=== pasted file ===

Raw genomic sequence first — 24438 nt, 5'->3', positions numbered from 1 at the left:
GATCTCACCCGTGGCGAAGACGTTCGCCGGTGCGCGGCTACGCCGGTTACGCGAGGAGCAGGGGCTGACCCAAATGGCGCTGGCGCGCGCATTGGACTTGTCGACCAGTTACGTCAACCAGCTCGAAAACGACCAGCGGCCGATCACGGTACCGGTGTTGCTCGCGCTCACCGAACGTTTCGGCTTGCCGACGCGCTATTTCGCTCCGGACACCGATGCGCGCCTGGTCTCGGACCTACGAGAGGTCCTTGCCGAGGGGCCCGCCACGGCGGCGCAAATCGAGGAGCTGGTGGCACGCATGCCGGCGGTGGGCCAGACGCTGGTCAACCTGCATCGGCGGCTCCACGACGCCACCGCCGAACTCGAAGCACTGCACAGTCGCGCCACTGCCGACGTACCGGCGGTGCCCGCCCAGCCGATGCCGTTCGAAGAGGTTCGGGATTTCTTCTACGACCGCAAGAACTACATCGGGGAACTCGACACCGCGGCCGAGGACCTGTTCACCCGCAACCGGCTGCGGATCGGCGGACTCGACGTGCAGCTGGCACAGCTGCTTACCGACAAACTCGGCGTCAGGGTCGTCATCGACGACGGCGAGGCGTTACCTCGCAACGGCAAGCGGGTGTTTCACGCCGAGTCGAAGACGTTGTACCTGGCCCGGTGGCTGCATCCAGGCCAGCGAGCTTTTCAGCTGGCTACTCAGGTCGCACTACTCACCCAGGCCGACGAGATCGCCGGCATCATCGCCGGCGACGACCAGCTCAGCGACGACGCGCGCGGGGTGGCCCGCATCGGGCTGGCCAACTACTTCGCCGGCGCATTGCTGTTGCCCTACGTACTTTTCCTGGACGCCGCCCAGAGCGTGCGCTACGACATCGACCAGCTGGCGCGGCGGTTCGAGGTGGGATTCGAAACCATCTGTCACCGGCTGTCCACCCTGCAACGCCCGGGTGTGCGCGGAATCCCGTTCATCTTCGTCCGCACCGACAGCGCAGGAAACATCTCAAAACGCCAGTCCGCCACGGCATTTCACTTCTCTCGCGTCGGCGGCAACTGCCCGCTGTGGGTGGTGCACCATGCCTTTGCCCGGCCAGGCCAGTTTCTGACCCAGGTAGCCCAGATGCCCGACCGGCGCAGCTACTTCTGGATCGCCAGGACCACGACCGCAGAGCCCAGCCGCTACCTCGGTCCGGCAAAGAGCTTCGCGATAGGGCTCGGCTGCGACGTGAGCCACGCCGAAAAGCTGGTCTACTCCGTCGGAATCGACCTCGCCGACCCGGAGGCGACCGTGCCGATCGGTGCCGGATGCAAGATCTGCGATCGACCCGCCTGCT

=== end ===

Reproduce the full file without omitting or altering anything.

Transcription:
Raw genomic sequence first — 24438 nt, 5'->3', positions numbered from 1 at the left:
GATCTCACCCGTGGCGAAGACGTTCGCCGGTGCGCGGCTACGCCGGTTACGCGAGGAGCAGGGGCTGACCCAAATGGCGCTGGCGCGCGCATTGGACTTGTCGACCAGTTACGTCAACCAGCTCGAAAACGACCAGCGGCCGATCACGGTACCGGTGTTGCTCGCGCTCACCGAACGTTTCGGCTTGCCGACGCGCTATTTCGCTCCGGACACCGATGCGCGCCTGGTCTCGGACCTACGAGAGGTCCTTGCCGAGGGGCCCGCCACGGCGGCGCAAATCGAGGAGCTGGTGGCACGCATGCCGGCGGTGGGCCAGACGCTGGTCAACCTGCATCGGCGGCTCCACGACGCCACCGCCGAACTCGAAGCACTGCACAGTCGCGCCACTGCCGACGTACCGGCGGTGCCCGCCCAGCCGATGCCGTTCGAAGAGGTTCGGGATTTCTTCTACGACCGCAAGAACTACATCGGGGAACTCGACACCGCGGCCGAGGACCTGTTCACCCGCAACCGGCTGCGGATCGGCGGACTCGACGTGCAGCTGGCACAGCTGCTTACCGACAAACTCGGCGTCAGGGTCGTCATCGACGACGGCGAGGCGTTACCTCGCAACGGCAAGCGGGTGTTTCACGCCGAGTCGAAGACGTTGTACCTGGCCCGGTGGCTGCATCCAGGCCAGCGAGCTTTTCAGCTGGCTACTCAGGTCGCACTACTCACCCAGGCCGACGAGATCGCCGGCATCATCGCCGGCGACGACCAGCTCAGCGACGACGCGCGCGGGGTGGCCCGCATCGGGCTGGCCAACTACTTCGCCGGCGCATTGCTGTTGCCCTACGTACTTTTCCTGGACGCCGCCCAGAGCGTGCGCTACGACATCGACCAGCTGGCGCGGCGGTTCGAGGTGGGATTCGAAACCATCTGTCACCGGCTGTCCACCCTGCAACGCCCGGGTGTGCGCGGAATCCCGTTCATCTTCGTCCGCACCGACAGCGCAGGAAACATCTCAAAACGCCAGTCCGCCACGGCATTTCACTTCTCTCGCGTCGGCGGCAACTGCCCGCTGTGGGTGGTGCACCATGCCTTTGCCCGGCCAGGCCAGTTTCTGACCCAGGTAGCCCAGATGCCCGACCGGCGCAGCTACTTCTGGATCGCCAGGACCACGACCGCAGAGCCCAGCCGCTACCTCGGTCCGGCAAAGAGCTTCGCGATAGGGCTCGGCTGCGACGTGAGCCACGCCGAAAAGCTGGTCTACTCCGTCGGAATCGACCTCGCCGACCCGGAGGCGACCGTGCCGATCGGTGCCGGATGCAAGATCTGCGATCGACCCGCCTGCT